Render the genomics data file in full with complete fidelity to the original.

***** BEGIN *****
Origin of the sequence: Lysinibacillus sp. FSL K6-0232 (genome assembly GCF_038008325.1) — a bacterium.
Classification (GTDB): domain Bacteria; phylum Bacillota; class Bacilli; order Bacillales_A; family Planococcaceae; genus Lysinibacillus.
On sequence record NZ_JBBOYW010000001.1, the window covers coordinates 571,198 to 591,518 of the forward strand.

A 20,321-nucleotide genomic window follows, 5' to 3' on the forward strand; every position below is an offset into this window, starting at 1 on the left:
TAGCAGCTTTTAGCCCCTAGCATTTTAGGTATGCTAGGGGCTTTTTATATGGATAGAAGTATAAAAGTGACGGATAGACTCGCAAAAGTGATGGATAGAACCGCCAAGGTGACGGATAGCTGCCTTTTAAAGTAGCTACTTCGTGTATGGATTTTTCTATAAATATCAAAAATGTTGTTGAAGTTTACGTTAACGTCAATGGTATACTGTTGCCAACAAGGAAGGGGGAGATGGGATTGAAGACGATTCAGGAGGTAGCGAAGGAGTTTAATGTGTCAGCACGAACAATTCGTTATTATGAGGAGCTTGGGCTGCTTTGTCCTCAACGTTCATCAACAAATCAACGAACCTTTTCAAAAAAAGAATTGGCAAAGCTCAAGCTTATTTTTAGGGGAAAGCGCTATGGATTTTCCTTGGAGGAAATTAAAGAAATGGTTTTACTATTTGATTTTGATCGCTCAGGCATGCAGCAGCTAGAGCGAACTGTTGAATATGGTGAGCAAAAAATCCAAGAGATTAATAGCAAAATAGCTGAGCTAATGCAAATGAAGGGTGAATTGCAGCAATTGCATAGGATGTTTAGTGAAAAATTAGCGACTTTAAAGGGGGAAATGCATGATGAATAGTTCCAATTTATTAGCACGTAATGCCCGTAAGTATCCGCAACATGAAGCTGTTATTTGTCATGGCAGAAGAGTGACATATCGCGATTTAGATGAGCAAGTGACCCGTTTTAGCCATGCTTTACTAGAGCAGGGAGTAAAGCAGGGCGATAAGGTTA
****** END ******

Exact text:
Origin of the sequence: Lysinibacillus sp. FSL K6-0232 (genome assembly GCF_038008325.1) — a bacterium.
Classification (GTDB): domain Bacteria; phylum Bacillota; class Bacilli; order Bacillales_A; family Planococcaceae; genus Lysinibacillus.
On sequence record NZ_JBBOYW010000001.1, the window covers coordinates 571,198 to 591,518 of the forward strand.

A 20,321-nucleotide genomic window follows, 5' to 3' on the forward strand; every position below is an offset into this window, starting at 1 on the left:
TAGCAGCTTTTAGCCCCTAGCATTTTAGGTATGCTAGGGGCTTTTTATATGGATAGAAGTATAAAAGTGACGGATAGACTCGCAAAAGTGATGGATAGAACCGCCAAGGTGACGGATAGCTGCCTTTTAAAGTAGCTACTTCGTGTATGGATTTTTCTATAAATATCAAAAATGTTGTTGAAGTTTACGTTAACGTCAATGGTATACTGTTGCCAACAAGGAAGGGGGAGATGGGATTGAAGACGATTCAGGAGGTAGCGAAGGAGTTTAATGTGTCAGCACGAACAATTCGTTATTATGAGGAGCTTGGGCTGCTTTGTCCTCAACGTTCATCAACAAATCAACGAACCTTTTCAAAAAAAGAATTGGCAAAGCTCAAGCTTATTTTTAGGGGAAAGCGCTATGGATTTTCCTTGGAGGAAATTAAAGAAATGGTTTTACTATTTGATTTTGATCGCTCAGGCATGCAGCAGCTAGAGCGAACTGTTGAATATGGTGAGCAAAAAATCCAAGAGATTAATAGCAAAATAGCTGAGCTAATGCAAATGAAGGGTGAATTGCAGCAATTGCATAGGATGTTTAGTGAAAAATTAGCGACTTTAAAGGGGGAAATGCATGATGAATAGTTCCAATTTATTAGCACGTAATGCCCGTAAGTATCCGCAACATGAAGCTGTTATTTGTCATGGCAGAAGAGTGACATATCGCGATTTAGATGAGCAAGTGACCCGTTTTAGCCATGCTTTACTAGAGCAGGGAGTAAAGCAGGGCGATAAGGTTA